The Godfather's of Pop-Punk

by / Nov. 1, 2014 3pm EST

An interview with New Found Glory drummer Cyrus Bolooki

They don’t call New Found Glory the “godfathers of pop-punk” for no reason. The band from Coral Springs, Florida has been one of the foremost influences on so many bands that are starting to emerge in the budding new pop-punk scene; to the point where some are named after NFG songs (lookin’ at you The Story So Far.) The band has recently gone through some big changes, most notably becoming a four piece after the departure of guitarist Steve Klein. However, the band recently released their new record, “Resurrection,” which features a heavier, riff driven sound and lyrics that show the band is ready to move forward and put the past behind them. We recently had the chance to interview drummer Cyrus Bolooki before their recent concert in Buffalo for the Glamour Kills tour to him about the recent changes and evolution of the band and its sound.

The Public: It’s been a bit of a year of change for you guys. You’re now officially a quartet and your new was released about a week ago. The title Resurrection definitely seems appropriate following all of the changes that have happened. Do you see the current incarnation of your band as a bit of a rebirth in terms of sound and style?

Cyrus Bolooki: The core members of the band are still the same, but we definitely feel stronger together in terms of how we’re treating each other. And going into Resurrection we knew we wanted to write as a quartet. The great thing about this record is that it’s very guitar riff based, so that’s something we strive to do because it highlights just one guitar. In the lyrics as well, we had a lot to draw upon going into this record beyond the normal guy and girl lyrics, so in these respects I definitely think Resurrection is a very good reflection of our band right now.

P: The new record is certainly an interesting one, as a lot of the songs definitely have the message of starting again and finding a new direction, but some of them also have this dark and bitter tone to them. Is this something that was intentional coming off of recent events, or something that happened naturally as the songs were being written?

CB: I think it’s a little bit of both. I don’t think we could really help but react to the events that were going on. But at the same time we write our songs from ourselves; from our hearts. We don’t want to tie them to anyone or anything specific. We still want to have songs that can be related to by anyone, and if you listen the songs are still about things that could happen to anyone. The themes are pretty universal still.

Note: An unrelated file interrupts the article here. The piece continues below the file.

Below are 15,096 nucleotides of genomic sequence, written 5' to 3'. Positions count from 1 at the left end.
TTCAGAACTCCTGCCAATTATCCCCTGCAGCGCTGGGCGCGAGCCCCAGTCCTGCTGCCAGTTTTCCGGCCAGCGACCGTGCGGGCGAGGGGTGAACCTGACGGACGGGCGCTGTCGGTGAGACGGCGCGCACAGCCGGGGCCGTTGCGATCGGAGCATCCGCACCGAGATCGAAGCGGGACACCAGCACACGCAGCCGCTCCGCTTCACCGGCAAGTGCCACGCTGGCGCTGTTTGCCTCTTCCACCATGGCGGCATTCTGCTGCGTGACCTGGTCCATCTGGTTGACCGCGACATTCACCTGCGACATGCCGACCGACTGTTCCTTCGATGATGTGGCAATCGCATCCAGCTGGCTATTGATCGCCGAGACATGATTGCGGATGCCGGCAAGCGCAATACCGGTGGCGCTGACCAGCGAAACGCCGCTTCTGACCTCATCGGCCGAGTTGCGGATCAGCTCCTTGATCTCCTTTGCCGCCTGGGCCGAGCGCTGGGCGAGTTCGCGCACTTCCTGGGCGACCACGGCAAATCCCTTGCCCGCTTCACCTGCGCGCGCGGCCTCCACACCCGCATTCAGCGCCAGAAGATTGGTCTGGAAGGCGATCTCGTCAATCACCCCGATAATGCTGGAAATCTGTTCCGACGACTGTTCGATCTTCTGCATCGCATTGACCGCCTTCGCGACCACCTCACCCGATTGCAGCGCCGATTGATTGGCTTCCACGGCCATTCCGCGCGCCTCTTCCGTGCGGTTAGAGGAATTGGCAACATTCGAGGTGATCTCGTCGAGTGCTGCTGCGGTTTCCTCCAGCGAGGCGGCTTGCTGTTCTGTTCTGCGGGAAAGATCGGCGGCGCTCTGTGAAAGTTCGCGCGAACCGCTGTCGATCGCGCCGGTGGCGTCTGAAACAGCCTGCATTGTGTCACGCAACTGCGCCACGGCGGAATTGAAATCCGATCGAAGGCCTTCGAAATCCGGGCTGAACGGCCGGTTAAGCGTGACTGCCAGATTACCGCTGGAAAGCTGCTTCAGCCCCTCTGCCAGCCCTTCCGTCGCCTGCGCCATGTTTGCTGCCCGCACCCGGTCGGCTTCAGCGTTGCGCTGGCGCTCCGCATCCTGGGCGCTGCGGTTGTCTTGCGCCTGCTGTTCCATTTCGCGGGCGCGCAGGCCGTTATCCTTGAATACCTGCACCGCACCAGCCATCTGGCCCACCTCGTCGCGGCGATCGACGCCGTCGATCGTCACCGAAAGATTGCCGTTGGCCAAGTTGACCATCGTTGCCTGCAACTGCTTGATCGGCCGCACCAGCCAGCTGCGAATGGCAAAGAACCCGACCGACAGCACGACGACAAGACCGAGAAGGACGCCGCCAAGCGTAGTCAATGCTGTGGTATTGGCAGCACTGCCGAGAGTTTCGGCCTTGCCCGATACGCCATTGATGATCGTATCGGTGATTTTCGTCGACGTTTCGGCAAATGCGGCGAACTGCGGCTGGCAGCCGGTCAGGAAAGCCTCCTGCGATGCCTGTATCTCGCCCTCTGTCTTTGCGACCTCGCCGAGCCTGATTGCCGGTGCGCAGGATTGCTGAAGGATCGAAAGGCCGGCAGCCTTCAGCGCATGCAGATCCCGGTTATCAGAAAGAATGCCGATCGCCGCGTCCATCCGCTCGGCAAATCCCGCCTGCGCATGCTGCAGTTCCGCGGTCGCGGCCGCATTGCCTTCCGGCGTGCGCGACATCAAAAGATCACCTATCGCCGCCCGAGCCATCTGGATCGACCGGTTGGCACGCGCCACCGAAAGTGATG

P: In terms of the music, I would say this album is a bit heavier than your last record, Radiosurgery. Was that also a conscious decision, or something that resulted from the lineup change, and thus a mindset shift in terms of writing?

CB: I think it was a bit of both again. The riff driven songs were definitely a huge factor, but if you look at a lot of our early songs, a lot of those were very riff driven as well, so I sort of see it as a return to that form for us. When Radiosurgery was being written, we were listening to a lot of the Ramones, so that’s where the sound of that record really came from. We had the chance to go heavier, but the new songs are still very poppy and melodic overall. They fit in very well in a live setting

P: You guys are hugely influential to a lot of young bands out there and I know you guys have quite a good amount of experience playing with young bands on warped tour, but what’s it like playing with some of these young groups and sharing space with them in a more compacted and concentrated way on a tour like the Glamour Kills?

CB: We love it. Everyone on this tour we’ve played with before. Playing with bands that we’ve seemed to influence…it’s very flattering. It’s cool to think about how we just started off playing music for the sheer enjoyment of it, and now thinking about what kind of an effect we’ve had on these young groups. Back when we were getting started we looked up to a lot of other bands, and now I feel that we’re giving back in a sense.

P: Is there a different dynamic between you guys both on and off the stage as a quartet, or do you think things have pretty much remained the same? Do you think the songwriting dynamic is going to change in the future?

CB: If the songwriting dynamic was going to change, it would have already happened. We definitely feel like where we’re we need to be. Our recent events are a way for us to show others who may be going through tough things that there is light at the end of the tunnel, and you can persevere over anything you may be going through.

P: How has the response been from the fans to the new songs and new record on the tour so far? Have they embraced the new lineup?

CB: I think there’s been a really great response to the new songs from the fans. They’re out there singing every single word and they’re showing a great deal of enthusiasm.

P: So what lies ahead for New Found Glory? Do you think this new situation where you’re at right now is a good place to be for the future of the band? Is there a particular message you wanted to send to the fans with the new album?

CB: We’re going to stay busy. We’re very happy to be able to do that. We’re still here. We didn’t really go anywhere, but we’re still here. We managed to create a great record that we’re very proud of and songs that we’re proud to share with all our fans.